A tax consultant, and former HMRC employee, who fled the UK before he could be arrested for masterminding a conspiracy to steal £6.9m from construction workers’ pay packets has been jailed for nine-and-a-half years
David Michael Hughes, known as Mike Hughes, 52, worked for the Inland Revenue in the 1980s before setting up as a tax consultant in Kent. He led a conspiracy which used a string of UK and offshore companies and bank accounts to steal £6.9m in taxes paid by clients and deducted from workers’ wages, through fraudulent payroll schemes.
The money from the fraud was split between Hughes and his co-conspirators.
Hughes set up, and with his co-conspirator Aquil Ahmed, operated more than 10 companies in the UK, Belize and Gibraltar to carry out the fraud, laundering the money through various bank accounts. They were co-directors of the ‘Keepers’ accountancy and taxation practices based in Rochester, Kent.
The pair then got Christopher Azzopardi to operate payroll services for clients through their various Keepers companies, claiming that they were calculating wages and paying any tax sue to HMRC through the PAYE and the Construction Industry Scheme (CIS) system. Clients were charged VAT on services, but this was never paid to HMRC.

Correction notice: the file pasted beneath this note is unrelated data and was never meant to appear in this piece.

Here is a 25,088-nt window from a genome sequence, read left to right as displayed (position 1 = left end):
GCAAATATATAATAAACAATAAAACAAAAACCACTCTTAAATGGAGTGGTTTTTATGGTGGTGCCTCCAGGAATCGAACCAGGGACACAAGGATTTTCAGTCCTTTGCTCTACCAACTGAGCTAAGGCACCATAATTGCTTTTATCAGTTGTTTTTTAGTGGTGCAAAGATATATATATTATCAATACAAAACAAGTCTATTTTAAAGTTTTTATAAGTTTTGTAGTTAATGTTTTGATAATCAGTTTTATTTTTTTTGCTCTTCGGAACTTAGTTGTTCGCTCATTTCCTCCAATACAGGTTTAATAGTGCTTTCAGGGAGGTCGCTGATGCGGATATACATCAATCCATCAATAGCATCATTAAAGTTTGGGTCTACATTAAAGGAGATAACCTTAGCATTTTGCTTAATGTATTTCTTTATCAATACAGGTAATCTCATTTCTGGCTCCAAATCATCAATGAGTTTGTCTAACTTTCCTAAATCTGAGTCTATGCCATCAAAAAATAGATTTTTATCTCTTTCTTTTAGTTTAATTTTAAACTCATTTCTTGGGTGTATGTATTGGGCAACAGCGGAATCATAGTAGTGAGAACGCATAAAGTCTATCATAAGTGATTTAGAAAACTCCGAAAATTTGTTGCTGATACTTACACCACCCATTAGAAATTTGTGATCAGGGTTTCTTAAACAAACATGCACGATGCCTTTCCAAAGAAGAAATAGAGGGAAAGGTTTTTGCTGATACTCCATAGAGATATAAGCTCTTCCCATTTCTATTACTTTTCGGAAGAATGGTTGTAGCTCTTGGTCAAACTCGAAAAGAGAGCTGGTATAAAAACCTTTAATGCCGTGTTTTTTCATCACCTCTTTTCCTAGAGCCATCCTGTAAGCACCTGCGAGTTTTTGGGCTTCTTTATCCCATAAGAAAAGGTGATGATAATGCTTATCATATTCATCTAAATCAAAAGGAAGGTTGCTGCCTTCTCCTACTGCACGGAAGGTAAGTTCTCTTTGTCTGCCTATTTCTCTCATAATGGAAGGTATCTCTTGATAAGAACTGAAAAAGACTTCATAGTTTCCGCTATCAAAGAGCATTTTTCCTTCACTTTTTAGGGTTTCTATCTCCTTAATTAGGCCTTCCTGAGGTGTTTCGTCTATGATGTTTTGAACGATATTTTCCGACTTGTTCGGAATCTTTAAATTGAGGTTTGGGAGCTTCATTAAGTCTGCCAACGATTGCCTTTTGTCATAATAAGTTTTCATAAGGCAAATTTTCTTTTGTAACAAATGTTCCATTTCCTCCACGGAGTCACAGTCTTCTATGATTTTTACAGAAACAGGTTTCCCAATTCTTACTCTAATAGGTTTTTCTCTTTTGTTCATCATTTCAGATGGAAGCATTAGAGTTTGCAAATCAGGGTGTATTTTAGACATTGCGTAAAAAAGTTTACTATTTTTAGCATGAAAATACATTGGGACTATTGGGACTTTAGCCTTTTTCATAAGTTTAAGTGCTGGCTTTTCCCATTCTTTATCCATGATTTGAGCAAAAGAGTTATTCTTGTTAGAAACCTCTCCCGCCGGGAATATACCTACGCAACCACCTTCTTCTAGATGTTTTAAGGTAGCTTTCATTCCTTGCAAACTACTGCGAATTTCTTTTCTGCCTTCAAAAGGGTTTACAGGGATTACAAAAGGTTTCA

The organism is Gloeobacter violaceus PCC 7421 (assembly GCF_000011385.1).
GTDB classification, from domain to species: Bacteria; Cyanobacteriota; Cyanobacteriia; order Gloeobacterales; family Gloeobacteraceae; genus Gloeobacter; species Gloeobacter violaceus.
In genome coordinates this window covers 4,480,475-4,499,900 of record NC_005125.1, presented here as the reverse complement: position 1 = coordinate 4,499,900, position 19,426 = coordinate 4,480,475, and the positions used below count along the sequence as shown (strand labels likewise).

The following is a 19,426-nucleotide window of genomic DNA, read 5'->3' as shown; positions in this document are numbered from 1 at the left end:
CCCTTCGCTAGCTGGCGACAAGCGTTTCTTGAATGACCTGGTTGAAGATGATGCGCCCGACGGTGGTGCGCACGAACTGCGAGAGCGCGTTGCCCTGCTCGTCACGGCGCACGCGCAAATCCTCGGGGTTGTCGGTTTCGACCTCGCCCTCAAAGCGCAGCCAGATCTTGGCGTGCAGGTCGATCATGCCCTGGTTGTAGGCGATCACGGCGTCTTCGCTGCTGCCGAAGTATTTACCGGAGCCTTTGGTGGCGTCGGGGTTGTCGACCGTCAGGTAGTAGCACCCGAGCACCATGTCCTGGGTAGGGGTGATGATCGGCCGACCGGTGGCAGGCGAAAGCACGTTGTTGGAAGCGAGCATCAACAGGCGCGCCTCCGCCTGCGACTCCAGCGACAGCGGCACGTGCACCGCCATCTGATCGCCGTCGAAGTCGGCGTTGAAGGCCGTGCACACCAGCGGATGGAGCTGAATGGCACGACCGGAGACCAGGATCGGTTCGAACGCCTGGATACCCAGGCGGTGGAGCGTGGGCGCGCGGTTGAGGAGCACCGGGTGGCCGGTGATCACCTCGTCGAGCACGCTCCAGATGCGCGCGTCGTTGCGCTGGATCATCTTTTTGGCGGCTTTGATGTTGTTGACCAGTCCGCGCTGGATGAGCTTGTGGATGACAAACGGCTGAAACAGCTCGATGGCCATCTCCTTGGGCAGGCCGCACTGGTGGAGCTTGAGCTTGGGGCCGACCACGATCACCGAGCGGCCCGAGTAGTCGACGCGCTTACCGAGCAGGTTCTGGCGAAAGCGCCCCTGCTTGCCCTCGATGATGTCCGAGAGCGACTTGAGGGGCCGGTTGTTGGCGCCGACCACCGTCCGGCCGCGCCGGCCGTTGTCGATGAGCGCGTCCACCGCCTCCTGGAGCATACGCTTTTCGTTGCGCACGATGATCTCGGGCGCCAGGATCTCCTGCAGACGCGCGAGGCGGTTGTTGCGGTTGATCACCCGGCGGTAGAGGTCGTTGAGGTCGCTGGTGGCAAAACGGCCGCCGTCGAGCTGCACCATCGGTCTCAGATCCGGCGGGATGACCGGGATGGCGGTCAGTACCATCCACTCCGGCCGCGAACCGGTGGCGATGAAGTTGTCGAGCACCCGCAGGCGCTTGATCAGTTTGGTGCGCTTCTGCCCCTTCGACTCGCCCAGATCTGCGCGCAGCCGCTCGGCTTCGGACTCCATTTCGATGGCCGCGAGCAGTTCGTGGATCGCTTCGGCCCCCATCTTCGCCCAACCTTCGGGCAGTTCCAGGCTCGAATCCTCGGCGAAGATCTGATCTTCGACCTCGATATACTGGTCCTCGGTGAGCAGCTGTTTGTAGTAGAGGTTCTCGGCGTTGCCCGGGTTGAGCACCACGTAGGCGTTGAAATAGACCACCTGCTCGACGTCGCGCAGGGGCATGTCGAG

They ran the scam payroll schemes for Victor Shearer’s construction services company Leaner Logistics Limited. He then introduced other clients to the fraudulent payroll scam.
Hughes left the UK in September 2011, travelling to Chile and Dubai before setting up home in Northern Cyprus, which does not have an extradition treaty with the UK. He was arrested by HMRC investigators at Heathrow Airport in January 2018 when he arrived on a flight from Istanbul, Turkey.
On 16 August he was jailed for nine-and-a-half years at Southwark Crown Court.
Ahmed was jailed for seven years and eight months in October 2016 and disqualified from being a company director for ten years. Shearer was jailed for seven years and six months in October 2016 and disqualified from being a company director for ten years. Azzopardi was sentenced to four years in jail.
HMRC will seek to recover the sums by pursuing confiscation, having already secured confiscation orders totalling £3.5m from Ahmed and Shearer in January 2018.
Alison Chipperton, assistant director, fraud investigation service, HMRC, said: ‘Hughes and his criminal fraternity were driven by greed, abusing systems that are designed to ensure workers are paid correctly and taxes paid to HMRC. Hughes deliberately fled the UK and moved to a country without a UK extradition treaty in an attempt to evade justice. He was arrested as soon as he returned to the UK, and is now paying the price for his crimes.
‘They were all professionals who broke the law, but as a tax consultant and former Inland Revenue employee, Hughes’ role as the criminal mastermind is even more deplorable.’
Report by Amy Austin